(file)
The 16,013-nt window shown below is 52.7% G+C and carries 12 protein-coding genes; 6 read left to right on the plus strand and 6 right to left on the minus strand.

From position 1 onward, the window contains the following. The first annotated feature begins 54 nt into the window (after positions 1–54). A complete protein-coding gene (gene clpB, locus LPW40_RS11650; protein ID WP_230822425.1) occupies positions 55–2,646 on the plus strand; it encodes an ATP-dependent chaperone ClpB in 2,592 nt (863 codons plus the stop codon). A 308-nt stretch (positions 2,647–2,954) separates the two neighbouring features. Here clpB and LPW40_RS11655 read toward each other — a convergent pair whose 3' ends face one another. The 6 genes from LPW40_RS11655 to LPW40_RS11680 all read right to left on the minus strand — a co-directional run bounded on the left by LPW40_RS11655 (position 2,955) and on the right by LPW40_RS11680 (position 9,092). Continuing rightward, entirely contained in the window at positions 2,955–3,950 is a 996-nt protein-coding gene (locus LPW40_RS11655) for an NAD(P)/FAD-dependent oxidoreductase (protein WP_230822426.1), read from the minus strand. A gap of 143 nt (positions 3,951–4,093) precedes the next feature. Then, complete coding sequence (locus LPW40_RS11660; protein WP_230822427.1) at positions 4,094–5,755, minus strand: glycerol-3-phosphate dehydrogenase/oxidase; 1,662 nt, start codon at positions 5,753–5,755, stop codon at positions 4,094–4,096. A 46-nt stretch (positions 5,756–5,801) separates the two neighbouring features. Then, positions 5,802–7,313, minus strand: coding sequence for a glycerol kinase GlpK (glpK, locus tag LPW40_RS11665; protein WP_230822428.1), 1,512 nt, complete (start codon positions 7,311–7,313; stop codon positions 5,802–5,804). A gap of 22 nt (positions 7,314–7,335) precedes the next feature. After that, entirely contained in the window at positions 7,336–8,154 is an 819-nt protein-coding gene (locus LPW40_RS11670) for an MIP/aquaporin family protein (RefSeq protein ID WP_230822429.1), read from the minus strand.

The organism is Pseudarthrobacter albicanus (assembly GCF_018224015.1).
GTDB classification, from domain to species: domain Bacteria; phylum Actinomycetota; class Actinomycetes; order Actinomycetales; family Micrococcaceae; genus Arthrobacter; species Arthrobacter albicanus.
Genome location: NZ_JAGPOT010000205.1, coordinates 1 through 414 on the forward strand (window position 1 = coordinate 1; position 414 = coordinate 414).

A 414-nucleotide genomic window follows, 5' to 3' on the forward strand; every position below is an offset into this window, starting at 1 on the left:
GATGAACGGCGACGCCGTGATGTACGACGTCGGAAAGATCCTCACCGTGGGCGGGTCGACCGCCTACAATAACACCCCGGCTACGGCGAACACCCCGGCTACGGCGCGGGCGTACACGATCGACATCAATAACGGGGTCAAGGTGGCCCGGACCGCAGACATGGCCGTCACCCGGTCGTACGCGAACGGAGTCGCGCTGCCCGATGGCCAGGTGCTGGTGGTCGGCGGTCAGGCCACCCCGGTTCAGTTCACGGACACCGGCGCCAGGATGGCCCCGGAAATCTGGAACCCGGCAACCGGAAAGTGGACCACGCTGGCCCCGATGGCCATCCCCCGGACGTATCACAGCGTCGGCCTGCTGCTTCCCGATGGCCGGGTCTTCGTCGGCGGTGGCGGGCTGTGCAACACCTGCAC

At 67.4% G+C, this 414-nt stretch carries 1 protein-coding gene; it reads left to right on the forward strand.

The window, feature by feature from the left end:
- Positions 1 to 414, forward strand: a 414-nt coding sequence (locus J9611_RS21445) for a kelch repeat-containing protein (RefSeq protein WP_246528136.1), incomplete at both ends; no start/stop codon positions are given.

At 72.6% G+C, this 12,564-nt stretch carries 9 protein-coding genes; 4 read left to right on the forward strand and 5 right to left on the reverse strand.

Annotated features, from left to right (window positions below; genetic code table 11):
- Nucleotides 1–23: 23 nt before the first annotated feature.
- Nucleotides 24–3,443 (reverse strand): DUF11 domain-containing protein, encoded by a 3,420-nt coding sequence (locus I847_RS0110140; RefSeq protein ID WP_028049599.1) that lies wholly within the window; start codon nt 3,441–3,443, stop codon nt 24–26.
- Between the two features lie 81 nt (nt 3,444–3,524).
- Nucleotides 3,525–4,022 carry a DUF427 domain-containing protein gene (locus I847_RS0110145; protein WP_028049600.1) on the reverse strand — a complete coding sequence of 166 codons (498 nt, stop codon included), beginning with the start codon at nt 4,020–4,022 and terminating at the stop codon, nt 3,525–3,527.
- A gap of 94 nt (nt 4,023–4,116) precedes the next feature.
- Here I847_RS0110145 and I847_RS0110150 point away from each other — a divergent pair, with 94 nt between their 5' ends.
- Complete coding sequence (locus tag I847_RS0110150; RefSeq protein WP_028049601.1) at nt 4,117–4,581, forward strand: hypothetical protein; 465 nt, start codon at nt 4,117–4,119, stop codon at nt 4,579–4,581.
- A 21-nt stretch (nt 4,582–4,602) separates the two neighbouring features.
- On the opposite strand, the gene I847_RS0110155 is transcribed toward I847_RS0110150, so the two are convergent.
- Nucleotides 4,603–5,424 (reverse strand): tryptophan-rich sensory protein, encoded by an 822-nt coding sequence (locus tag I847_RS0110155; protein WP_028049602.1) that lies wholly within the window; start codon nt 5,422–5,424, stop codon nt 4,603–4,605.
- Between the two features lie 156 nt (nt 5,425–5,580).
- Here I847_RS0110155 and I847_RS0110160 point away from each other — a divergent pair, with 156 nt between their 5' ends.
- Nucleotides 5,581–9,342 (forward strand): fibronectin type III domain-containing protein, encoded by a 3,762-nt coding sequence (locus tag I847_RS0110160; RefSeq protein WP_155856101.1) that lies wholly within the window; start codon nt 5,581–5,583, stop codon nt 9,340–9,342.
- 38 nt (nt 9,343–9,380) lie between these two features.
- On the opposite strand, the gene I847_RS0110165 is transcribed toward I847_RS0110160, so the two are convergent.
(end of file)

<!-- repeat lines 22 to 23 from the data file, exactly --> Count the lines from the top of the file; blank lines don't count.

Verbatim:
- Nucleotides 4,603–5,424 (reverse strand): tryptophan-rich sensory protein, encoded by an 822-nt coding sequence (locus tag I847_RS0110155; protein WP_028049602.1) that lies wholly within the window; start codon nt 5,422–5,424, stop codon nt 4,603–4,605.
- Between the two features lie 156 nt (nt 5,425–5,580).